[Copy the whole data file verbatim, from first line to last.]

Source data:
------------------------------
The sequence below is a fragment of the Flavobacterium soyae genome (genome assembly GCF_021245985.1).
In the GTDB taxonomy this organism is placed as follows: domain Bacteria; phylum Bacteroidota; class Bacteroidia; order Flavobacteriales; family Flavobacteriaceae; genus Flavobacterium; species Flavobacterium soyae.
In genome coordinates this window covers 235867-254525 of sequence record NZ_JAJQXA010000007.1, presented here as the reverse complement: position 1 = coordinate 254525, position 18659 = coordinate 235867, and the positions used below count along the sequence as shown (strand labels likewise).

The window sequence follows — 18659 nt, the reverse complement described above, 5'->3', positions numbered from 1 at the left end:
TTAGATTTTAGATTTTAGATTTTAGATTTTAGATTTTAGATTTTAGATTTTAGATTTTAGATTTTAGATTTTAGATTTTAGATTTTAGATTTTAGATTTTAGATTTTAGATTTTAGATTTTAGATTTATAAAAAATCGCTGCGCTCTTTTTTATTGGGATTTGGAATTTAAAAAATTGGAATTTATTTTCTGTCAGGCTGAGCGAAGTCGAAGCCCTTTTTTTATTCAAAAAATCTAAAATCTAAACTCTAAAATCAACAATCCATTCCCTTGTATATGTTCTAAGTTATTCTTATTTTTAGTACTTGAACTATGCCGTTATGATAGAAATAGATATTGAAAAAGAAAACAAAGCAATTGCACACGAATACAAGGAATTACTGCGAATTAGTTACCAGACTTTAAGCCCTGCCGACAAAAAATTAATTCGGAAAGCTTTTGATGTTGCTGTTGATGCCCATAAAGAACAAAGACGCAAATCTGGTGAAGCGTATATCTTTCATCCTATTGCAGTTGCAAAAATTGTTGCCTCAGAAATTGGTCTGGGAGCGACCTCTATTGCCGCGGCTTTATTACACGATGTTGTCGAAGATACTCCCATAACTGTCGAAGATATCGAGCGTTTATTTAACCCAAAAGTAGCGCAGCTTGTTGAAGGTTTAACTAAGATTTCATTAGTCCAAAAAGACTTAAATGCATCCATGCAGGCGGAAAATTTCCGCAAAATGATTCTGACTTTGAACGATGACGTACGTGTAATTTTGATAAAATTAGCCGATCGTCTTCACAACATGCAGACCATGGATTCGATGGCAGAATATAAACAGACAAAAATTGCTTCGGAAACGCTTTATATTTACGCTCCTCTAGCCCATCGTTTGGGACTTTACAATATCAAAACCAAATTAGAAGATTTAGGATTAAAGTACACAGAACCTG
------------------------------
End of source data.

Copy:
The sequence below is a fragment of the Flavobacterium soyae genome (genome assembly GCF_021245985.1).
In the GTDB taxonomy this organism is placed as follows: domain Bacteria; phylum Bacteroidota; class Bacteroidia; order Flavobacteriales; family Flavobacteriaceae; genus Flavobacterium; species Flavobacterium soyae.
In genome coordinates this window covers 235867-254525 of sequence record NZ_JAJQXA010000007.1, presented here as the reverse complement: position 1 = coordinate 254525, position 18659 = coordinate 235867, and the positions used below count along the sequence as shown (strand labels likewise).

The window sequence follows — 18659 nt, the reverse complement described above, 5'->3', positions numbered from 1 at the left end:
TTAGATTTTAGATTTTAGATTTTAGATTTTAGATTTTAGATTTTAGATTTTAGATTTTAGATTTTAGATTTTAGATTTTAGATTTTAGATTTTAGATTTTAGATTTTAGATTTTAGATTTTAGATTTATAAAAAATCGCTGCGCTCTTTTTTATTGGGATTTGGAATTTAAAAAATTGGAATTTATTTTCTGTCAGGCTGAGCGAAGTCGAAGCCCTTTTTTTATTCAAAAAATCTAAAATCTAAACTCTAAAATCAACAATCCATTCCCTTGTATATGTTCTAAGTTATTCTTATTTTTAGTACTTGAACTATGCCGTTATGATAGAAATAGATATTGAAAAAGAAAACAAAGCAATTGCACACGAATACAAGGAATTACTGCGAATTAGTTACCAGACTTTAAGCCCTGCCGACAAAAAATTAATTCGGAAAGCTTTTGATGTTGCTGTTGATGCCCATAAAGAACAAAGACGCAAATCTGGTGAAGCGTATATCTTTCATCCTATTGCAGTTGCAAAAATTGTTGCCTCAGAAATTGGTCTGGGAGCGACCTCTATTGCCGCGGCTTTATTACACGATGTTGTCGAAGATACTCCCATAACTGTCGAAGATATCGAGCGTTTATTTAACCCAAAAGTAGCGCAGCTTGTTGAAGGTTTAACTAAGATTTCATTAGTCCAAAAAGACTTAAATGCATCCATGCAGGCGGAAAATTTCCGCAAAATGATTCTGACTTTGAACGATGACGTACGTGTAATTTTGATAAAATTAGCCGATCGTCTTCACAACATGCAGACCATGGATTCGATGGCAGAATATAAACAGACAAAAATTGCTTCGGAAACGCTTTATATTTACGCTCCTCTAGCCCATCGTTTGGGACTTTACAATATCAAAACCAAATTAGAAGATTTAGGATTAAAGTACACAGAACCTG